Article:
As the nib Newcastle Knights prepare to kick off their 30th year against the New Zealand Warriors, Knights TV sat down with inaugural captain Sam Stewart.
The former Kiwi international, who captained the Knights in the Club's inaugural season in 1988, admits it was a big decision to come down under to play Rugby League.
“For me it was the relocation of my family, new surroundings, coming to a town that I wasn’t familiar with, a country I wasn’t familiar with,” Stewart told Knights TV.
In the 1980s there wasn’t a lot of opportunities for Kiwi players on Aussie soil, but he saw it as a chance to build his football career.
“I thought this is something I want to do and test myself in a great competition,” he explained.
“I played in a terrific team that was seven years unbeaten in the local comp and it was an exciting thing that I was one of the first Kiwis that came across.”
After he travelled across the Tasman to become part of the red and blue, it was then a surprise to be made captain and set the challenge of leading a young and inexperienced side.
“It was a very young side thrown together by Allan McMahon and Alan Bell,” Stewart said.
“We had 12 forwards and a fullback then, so we didn’t have a lot of ability or skill.
“It took a few years to bond, we didn’t win a lot of games but we certainly won the crowd.”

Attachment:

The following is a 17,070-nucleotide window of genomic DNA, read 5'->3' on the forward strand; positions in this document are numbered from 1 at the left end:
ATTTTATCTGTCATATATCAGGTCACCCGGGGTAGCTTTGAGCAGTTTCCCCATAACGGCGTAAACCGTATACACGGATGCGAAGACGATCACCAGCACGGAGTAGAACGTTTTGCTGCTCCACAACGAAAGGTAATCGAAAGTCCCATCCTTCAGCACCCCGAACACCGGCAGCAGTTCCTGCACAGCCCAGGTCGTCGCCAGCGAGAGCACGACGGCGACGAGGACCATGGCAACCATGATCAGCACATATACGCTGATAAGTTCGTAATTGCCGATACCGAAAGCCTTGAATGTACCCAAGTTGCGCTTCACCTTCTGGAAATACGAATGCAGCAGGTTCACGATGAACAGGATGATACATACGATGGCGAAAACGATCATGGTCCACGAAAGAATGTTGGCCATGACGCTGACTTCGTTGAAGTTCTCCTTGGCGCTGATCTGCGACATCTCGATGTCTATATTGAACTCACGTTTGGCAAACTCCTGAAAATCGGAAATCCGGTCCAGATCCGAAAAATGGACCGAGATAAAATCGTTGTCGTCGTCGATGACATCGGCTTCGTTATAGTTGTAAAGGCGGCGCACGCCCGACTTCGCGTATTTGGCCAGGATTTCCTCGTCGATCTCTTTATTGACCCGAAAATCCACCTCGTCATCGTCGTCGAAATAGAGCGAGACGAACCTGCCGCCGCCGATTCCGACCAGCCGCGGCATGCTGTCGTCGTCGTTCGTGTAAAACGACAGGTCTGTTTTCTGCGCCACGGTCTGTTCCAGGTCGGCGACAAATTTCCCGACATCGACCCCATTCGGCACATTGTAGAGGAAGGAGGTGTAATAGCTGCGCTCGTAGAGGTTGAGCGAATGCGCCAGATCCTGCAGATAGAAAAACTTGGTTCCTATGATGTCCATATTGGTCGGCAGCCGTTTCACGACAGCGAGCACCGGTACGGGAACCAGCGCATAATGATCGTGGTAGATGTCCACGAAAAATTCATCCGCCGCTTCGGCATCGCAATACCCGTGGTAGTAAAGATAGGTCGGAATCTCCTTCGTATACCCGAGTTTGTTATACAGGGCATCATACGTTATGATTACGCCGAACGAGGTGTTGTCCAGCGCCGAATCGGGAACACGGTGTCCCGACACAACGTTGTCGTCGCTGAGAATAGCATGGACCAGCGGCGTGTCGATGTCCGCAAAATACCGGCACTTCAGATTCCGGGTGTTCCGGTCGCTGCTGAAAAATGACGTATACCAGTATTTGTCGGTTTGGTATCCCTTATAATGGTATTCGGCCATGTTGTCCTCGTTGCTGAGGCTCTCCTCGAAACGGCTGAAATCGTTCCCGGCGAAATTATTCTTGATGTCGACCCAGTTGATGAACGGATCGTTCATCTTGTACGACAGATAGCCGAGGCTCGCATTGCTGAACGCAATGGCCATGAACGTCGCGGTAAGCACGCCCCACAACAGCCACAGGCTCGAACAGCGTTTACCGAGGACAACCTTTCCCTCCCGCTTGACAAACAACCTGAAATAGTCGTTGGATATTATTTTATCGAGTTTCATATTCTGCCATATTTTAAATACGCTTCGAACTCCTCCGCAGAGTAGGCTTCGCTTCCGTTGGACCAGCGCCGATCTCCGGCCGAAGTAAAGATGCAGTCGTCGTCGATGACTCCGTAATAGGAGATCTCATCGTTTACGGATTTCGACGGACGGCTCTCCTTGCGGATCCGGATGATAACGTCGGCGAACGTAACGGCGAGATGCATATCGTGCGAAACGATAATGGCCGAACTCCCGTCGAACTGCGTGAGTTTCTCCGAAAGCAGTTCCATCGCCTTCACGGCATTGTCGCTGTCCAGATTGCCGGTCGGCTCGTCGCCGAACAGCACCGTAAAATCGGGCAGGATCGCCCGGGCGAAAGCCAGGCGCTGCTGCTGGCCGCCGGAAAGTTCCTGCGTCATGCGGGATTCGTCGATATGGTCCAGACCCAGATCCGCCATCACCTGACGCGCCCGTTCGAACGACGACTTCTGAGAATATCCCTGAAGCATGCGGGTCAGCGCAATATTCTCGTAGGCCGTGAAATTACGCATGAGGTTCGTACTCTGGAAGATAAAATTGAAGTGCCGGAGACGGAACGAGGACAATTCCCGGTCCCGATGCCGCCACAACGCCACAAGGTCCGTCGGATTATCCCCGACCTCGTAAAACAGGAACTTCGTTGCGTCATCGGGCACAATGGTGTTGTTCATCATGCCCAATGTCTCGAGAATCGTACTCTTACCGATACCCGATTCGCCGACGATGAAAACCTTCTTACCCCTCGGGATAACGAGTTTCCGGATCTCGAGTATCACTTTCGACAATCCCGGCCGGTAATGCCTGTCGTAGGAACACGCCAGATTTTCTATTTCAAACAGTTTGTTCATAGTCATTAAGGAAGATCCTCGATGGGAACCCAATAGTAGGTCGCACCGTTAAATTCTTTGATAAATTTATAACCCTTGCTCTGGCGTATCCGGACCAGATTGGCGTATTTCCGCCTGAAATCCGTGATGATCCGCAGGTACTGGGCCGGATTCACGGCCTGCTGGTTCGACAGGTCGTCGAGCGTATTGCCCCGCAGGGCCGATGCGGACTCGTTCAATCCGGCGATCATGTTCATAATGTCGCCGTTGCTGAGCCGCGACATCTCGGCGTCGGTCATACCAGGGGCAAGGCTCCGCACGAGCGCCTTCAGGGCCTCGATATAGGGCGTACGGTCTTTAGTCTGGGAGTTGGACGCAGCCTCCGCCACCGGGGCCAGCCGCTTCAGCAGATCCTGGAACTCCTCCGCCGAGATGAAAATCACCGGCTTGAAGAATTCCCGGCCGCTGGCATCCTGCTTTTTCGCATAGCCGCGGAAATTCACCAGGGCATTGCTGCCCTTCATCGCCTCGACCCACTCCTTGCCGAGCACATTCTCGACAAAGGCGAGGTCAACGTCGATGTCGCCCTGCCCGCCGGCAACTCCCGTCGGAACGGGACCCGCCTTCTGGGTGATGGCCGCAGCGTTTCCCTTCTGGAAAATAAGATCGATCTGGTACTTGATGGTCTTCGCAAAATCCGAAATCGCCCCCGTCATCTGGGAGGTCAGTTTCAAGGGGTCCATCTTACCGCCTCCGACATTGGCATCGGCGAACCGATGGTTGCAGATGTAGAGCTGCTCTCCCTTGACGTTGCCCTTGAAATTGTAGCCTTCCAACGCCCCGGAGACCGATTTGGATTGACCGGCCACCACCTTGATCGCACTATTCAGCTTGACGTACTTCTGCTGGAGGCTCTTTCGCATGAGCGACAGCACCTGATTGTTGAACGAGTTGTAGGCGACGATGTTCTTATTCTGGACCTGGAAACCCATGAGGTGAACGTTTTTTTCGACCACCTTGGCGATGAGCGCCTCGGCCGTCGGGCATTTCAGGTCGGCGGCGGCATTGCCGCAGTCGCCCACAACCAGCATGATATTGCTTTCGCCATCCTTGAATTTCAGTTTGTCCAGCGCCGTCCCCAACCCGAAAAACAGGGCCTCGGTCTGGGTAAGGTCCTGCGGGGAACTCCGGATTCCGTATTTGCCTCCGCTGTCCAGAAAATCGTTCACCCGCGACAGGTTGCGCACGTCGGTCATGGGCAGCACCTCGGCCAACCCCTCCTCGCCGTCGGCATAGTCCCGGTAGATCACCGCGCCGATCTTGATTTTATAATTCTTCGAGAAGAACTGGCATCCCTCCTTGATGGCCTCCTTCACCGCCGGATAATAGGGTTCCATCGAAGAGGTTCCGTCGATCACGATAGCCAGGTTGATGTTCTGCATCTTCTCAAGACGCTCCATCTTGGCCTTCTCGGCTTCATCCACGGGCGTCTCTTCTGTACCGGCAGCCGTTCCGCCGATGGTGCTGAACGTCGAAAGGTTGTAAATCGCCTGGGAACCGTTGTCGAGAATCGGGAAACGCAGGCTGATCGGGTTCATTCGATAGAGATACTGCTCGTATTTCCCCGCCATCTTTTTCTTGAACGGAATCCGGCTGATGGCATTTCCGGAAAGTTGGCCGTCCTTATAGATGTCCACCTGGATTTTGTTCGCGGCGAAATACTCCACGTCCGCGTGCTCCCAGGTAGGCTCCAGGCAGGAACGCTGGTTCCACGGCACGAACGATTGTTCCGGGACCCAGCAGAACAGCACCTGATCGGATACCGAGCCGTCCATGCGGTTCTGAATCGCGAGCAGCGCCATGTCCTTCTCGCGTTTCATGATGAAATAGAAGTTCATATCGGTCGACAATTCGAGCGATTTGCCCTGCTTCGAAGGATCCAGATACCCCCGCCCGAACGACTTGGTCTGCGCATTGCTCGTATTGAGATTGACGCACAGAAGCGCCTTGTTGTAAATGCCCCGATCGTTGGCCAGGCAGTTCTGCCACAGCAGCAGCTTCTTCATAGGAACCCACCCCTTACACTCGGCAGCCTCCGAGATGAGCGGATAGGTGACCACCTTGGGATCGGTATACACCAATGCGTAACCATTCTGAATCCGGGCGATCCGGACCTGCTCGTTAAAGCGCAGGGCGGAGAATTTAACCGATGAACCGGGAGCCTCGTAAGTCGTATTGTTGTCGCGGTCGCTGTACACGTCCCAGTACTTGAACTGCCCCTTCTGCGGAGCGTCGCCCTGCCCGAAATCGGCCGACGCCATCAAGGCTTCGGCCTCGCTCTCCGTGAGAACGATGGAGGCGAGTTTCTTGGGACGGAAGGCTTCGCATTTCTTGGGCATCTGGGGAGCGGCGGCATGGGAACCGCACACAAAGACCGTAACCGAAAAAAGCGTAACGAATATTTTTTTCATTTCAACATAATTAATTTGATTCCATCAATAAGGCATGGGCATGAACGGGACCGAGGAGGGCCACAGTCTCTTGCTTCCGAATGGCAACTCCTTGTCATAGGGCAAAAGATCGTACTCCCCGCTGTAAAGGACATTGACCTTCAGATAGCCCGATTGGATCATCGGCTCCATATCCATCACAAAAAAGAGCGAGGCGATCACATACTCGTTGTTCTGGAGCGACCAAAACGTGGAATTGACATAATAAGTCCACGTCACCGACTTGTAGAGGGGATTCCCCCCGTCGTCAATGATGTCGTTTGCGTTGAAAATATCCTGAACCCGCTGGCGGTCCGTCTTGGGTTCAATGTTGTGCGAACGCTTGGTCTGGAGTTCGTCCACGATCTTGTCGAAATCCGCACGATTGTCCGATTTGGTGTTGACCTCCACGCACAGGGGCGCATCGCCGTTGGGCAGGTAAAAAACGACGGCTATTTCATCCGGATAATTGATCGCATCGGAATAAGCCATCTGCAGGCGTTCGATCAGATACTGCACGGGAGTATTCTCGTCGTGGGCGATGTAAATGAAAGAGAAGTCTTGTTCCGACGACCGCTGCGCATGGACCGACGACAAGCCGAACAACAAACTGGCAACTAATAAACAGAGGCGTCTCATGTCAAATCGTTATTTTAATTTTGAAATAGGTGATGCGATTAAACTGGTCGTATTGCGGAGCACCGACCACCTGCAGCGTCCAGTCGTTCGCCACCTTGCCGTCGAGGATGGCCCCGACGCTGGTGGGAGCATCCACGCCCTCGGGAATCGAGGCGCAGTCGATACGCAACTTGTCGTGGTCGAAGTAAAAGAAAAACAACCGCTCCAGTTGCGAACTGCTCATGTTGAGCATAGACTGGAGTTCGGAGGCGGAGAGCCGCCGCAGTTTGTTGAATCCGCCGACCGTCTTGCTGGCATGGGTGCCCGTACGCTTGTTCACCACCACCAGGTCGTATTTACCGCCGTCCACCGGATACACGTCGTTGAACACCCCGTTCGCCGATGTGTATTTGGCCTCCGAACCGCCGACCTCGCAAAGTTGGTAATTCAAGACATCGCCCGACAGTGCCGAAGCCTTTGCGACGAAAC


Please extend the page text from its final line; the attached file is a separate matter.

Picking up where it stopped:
Stewart can recall the overwhelming reception at the first home game, when more than 30,000 supporters came in droves to cheer on the Knights.
“I was used to playing in front of 300, out in the middle of a paddock, so certainly different and I got caught up in the wave of excitement,” he said.
“Newcastle was waiting five or six years for a team and to suddenly have their own team playing against all these Sydney teams was very exciting for the town and very exciting for the players.”
The Knights legend believes thirty years is a significant milestone for the Club and has fond memories of the glory days.
“I remember a couple of grand finals with Andrew Johns and Paul Harragon in those two great years. Going back to Leigh Maughan and Max Fox from way back ,we all had a little finger on that cup,” Stewart said.
Stewart maintains the rebuilding of the Club is an important factor in it's continued success along with community involvement.
“The community in Newcastle is as critical as the players making the tackles. Rugby League is a community and without them supporting their team, you don’t have a game,” he explained.
“Knowing what I know of Newcastle supporters, they’re hell or high water, they must be involved and they must be in the long term thinking of any plan that goes ahead.”